November 13th, 2012


[links] Link salad struggles to read

As data gets bigger, what comes after a yottabyte? — A brontobyte? Is this the Flintstones future? (Via Daily Idioms, Annotated.)

Quasars illustrate dark energy's roller coaster ride

Cellular Data Network for Inanimate Objects Goes Live in FranceA startup hopes to connect millions of low-power sensors worldwide to the Internet, making everything—from power grids to home appliances—smarter.

Is Obamacare too much work for the Obama administration? — Ohh, let's quit while we're behind!

For One Night at Fox, News Tops Agenda But on Tuesday night, the people in charge of Fox News were confronted with a stark choice after it became clear that Mr. Romney had fallen short: was Fox, first and foremost, a place for advocacy or a place for news? In this moment, at least, Fox chose news. Even a stopped clock is right once every four years. I'm sure those responsible for this brief outbreak of sanity at FOX have been punished. (Via my Dad.)

Everyone agrees with us on climate change—especially when we're wrongFalse consensus and "pluralistic ignorance" help mistaken beliefs thrive. The epistemology of denialism.

The GOP’s Year of Magical ThinkingNow that the election charade is over, will the party accept reality? […] The 2012 election was a referendum on two very different approaches to public policy. One approach is to use the best available empirical evidence. The other is to rely on faith and wishful thinking. As in their campaign coverage, conservatives consistently opt for the latter route—a choice that has often blinded them to the reality in front of their noses. Climate change and the failure of supply-side economics are the most obvious examples. Will the GOP accept reality? In a word, no. Conservatism cannot fail you, you can only fail conservatism.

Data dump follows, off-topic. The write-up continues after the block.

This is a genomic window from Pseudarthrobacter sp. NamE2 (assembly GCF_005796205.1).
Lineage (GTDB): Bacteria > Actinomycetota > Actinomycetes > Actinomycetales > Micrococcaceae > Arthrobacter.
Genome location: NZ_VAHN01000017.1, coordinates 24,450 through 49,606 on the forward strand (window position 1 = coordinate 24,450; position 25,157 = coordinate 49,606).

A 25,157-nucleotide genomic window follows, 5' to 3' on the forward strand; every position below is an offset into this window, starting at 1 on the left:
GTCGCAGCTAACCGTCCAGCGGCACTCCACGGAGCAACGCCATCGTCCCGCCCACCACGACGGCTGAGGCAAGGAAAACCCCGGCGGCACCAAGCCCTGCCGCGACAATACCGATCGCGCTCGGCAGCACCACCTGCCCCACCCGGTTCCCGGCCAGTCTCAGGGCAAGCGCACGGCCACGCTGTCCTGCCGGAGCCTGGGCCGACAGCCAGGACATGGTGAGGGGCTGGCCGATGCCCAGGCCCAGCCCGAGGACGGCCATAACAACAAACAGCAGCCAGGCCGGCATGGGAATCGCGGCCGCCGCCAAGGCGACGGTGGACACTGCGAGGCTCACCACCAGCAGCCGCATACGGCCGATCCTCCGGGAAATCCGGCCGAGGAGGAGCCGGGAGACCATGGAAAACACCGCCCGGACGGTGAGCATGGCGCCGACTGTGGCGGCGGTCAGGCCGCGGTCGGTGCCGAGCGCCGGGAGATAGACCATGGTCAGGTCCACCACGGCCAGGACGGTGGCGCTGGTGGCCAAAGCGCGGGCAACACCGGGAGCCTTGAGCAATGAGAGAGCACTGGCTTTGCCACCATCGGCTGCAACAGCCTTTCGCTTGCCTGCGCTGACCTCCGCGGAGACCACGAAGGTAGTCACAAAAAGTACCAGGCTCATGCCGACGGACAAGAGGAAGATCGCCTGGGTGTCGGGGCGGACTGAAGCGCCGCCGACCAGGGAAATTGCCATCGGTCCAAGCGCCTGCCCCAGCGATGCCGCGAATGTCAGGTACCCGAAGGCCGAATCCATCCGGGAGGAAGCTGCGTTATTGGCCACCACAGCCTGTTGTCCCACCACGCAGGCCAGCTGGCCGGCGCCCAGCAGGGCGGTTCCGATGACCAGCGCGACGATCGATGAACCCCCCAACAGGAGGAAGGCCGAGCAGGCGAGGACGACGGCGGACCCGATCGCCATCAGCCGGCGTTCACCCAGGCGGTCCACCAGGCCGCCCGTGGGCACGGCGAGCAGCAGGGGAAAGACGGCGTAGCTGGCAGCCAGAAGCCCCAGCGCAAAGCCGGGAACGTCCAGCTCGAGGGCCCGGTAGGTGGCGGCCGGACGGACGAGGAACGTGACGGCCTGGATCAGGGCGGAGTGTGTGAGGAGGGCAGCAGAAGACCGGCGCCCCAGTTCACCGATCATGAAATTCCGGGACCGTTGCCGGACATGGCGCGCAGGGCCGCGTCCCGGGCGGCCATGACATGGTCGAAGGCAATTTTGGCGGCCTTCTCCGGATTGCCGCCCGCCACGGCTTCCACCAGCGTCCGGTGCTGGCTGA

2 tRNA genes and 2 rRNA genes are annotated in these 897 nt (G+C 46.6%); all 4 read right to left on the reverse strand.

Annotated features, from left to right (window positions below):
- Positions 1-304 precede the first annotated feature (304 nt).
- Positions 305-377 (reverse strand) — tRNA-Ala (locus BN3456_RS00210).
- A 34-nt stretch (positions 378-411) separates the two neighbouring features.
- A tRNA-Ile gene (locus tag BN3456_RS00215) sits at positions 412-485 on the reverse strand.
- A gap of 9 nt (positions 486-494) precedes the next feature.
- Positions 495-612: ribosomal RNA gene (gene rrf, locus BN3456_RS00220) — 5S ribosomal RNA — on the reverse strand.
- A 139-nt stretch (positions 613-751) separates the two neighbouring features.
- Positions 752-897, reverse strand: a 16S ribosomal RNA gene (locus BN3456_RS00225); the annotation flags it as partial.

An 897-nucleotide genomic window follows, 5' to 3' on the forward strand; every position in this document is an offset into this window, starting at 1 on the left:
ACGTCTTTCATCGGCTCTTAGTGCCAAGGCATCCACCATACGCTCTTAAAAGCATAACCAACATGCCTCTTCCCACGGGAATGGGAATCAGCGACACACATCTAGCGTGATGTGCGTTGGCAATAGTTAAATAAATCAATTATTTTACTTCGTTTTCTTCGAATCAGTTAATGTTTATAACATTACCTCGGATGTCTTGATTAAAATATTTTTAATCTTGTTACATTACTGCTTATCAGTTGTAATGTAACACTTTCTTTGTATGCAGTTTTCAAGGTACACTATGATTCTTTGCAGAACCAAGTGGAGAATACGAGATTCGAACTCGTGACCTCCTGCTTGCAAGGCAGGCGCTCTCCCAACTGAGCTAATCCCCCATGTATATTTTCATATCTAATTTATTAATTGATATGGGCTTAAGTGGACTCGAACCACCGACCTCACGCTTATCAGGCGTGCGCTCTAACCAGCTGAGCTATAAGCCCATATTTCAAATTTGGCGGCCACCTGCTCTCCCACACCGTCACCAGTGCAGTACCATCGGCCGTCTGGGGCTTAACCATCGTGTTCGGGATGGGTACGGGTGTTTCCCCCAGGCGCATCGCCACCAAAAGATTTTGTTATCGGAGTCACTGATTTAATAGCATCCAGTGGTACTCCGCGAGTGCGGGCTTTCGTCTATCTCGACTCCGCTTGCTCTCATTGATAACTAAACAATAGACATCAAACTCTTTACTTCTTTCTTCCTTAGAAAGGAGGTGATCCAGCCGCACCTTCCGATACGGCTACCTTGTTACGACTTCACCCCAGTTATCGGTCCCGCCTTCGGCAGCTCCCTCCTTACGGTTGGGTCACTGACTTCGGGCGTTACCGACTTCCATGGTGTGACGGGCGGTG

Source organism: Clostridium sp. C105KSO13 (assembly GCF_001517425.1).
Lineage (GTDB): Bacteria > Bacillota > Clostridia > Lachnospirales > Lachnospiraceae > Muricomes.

“What Conservative Media Bubble?” Says the Conservative Still Inside the Bubble — You all just stay inside there with your angry white men, okay?

The Party Next TimeAs immigration turns red states blue, how can Republicans transform their platform? A long, interesting piece in The New Yorker on Hispanic Republicans in Texas. On a purely personal note, they interview Art Martinez de Vara at some length. He and I worked together in a dot com back in the 1990s.

The US Electoral map resized to represent the population of each state — (Via Lisa Costello.)

Conservative Ideology and Theology at the CrossroadsConservative ideology and its kissing cousin, conservative theology has always been about maintaining the status quo; clogging up progress, grinding the forces of change. While both of these conservative groups, in an ideal world, have an opportunity to reshape and reconfigure their theological thought processes, chances are that they will not take advantage of the opportunity. Many will just double down on a more conservative interpretation of their own opportunistic shifting theology and in the process add to the growing number of dissatisfied former Christians looking for something relevant in their lives. (Via Slacktivist Fred Clark.)